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10 Tips for Your Next California Road Trip

These Golden State insiders will help you plan an unforgettable four-wheel vacation

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Posted 5 months agoby Ann Marie Brown

Now that summer's almost here, we're all yearning to hit the road. On the latest California Now Podcast, three travel pros talk about their favorite road-trip destinations and share tips to help make the most of your getaway.

Cruise Northern California's Back Roads

The first guest on the podcast is Zach O'Brien, founder of Active NorCal, a website covering the news, destinations, and history of Northern California's great outdoors. O'Brien shared three of his favorite road trips with host Soterios Johnson.

1. Marvel at waterfalls. "In the Shasta Cascade region is what we like to call our world-famous waterfall loop. You can drive a large loop in one day and see five to seven waterfalls all in a single day," O'Brien says. In addition to famous cataracts such as Burney Falls and McCloud Falls, the trip also offers views of Mount Shasta and great roadside food. "In Burney is this fantastic restaurant called the Alpine Drive Inn. You have to get a burger and fries, and you also have to try their delicious chocolate shake."

2. Visit a volcanic wonderland. O'Brien also recommends a driving trip through Lassen Volcanic National Park. "Lassen Peak erupted in 1914—a little over 100 years ago," he says. "There are plenty of boiling mud pots and steaming vents all around the park that show the volcanic activity that's happening hundreds of feet below" the surface.

3. Follow a river to the sea. Another of O'Brien's favorite road trips follows Highway 299 from Redding to the Pacific Ocean. "It's about a three-hour drive all the way to the coast, and it's full of so many gorgeous spots," he says. He suggests kayaking in the crystal-clear waters at Whiskeytown Lake and strolling through Weaverville. "They have fun saloons and a ton of ways to celebrate their Gold Rush history." On Highway 299's western side, O'Brien recommends the Bigfoot Museum in Willow Creek and Mad River Brewing Company in Blue Lake.

Travel with Little Ones and Furry Friends

As writers of the blog Traveling Newlyweds, Alli and Bobby Talley know a few tricks for road tripping with passengers—specifically their one-year-old son, Jude, and 70-pound bernedoodle, Sally.

4. Take the plunge. Alli says many parents are reluctant to travel with young kids, but it's good for everybody to stretch their limits. "It's getting out and actually getting in the car that's usually the hardest part," she says. Destinations like the Santa Ynez Valley have become annual visits for the Talleys. "It's a place that instantly feels like a getaway for us. There are beautiful wineries. There are so many good restaurants," she says.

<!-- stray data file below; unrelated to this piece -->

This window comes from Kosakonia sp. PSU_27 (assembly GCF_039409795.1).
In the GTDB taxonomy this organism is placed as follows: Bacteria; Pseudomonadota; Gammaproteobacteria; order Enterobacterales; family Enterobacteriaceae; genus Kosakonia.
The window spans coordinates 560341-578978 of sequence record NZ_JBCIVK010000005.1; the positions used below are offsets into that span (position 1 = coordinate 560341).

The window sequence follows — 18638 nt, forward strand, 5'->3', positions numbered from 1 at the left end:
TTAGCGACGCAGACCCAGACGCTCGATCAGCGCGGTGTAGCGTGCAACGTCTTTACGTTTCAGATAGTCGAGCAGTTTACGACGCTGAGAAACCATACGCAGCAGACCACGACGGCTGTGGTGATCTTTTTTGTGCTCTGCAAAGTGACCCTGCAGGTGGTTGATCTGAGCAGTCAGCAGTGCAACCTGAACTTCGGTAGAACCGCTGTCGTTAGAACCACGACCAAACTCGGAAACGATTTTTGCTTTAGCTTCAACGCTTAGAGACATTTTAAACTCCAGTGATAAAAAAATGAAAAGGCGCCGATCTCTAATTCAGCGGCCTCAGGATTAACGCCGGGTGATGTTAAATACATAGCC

5. Go for a walk. With babies and dogs, pedestrian-friendly towns make vacations easier. "Being within walking distance to places is really important for us. Jude is the best version of himself when he's in a stroller, so we try to find places that are good for walking around," Alli says. On a recent trip to Big Bear Lake, the family spent a day strolling downtown. "It's this little mountain town that has a lot of character and a lot of charm."

6. Consider your dog's comfort and safety. "The key to traveling with a dog, especially really long distances, is being organized and giving them space to feel like they're not stuck on this tiny little seat," Bobby says. Also, make sure your dog wears a safety restraint—the Talleys recommend the backseat harness system made by Kurgo.

7. Research the lodging options. For dog-friendly lodgings, the Talleys often rely on La Quinta and Kimpton. "Kimpton hotels will supply your room with dog bowls, and a lot of times they'll give you dog treats," Alli says. "And they almost always have a happy hour in the evenings where dogs are invited."

Get Your Kicks in Southern California

Jim Hinckley, an expert on historic Route 66, says driving Southern California's segment of this classic route is the "quintessential American road trip." Along the way, expect to find historic landmarks, great food, and serendipity. "Cast aside your preconceived ideas because you will be surprised with every single mile," he says.

8. Explore the desert. If you're driving east to west on Route 66 in California, your first stop should be in Needles, site of the historic El Garces train depot and hotel. Spend the night at the Fenders River Road Resort on the Colorado River. "It's a great place to set up base camp to explore the Mojave Desert," Hinckley says. He recommends hiking to the rim of Amboy Crater, a volcanic cinder cone, and visiting the ghost town of Goffs. "They have a museum there that is absolutely surprising, very diverse, very rich, very interesting. It's in a renovated schoolhouse that was built about 1914."

9. Discover the Inland Empire. As you push west on Route 66, you'll reach San Bernardino. Hinckley recommends the San Bernardino History and Railroad Museum in the town's historic district and classic Mexican food at the 1937 Mitla Cafe. In Rialto, see the cone-shaped tents that appeared in the movie Cars at the 1949 WigWam Motel. In Rancho Cucamonga, stop in at the 1955 Magic Lamp Inn, a restaurant that "looks like a movie set for something like Alibaba and the Forty Thieves or Arabian Nights. It's really a treasure."

10. Motor west to Los Angeles. Route 66 zooms through Pasadena and into Downtown Los Angeles, ending at Seventh and Broadway. "That district is vibrant and there's so much to see," Hinckley says. "I recommend walking the district, seeing the Bradbury Building with its interesting architectural details and the astounding facades of some of the old theaters."

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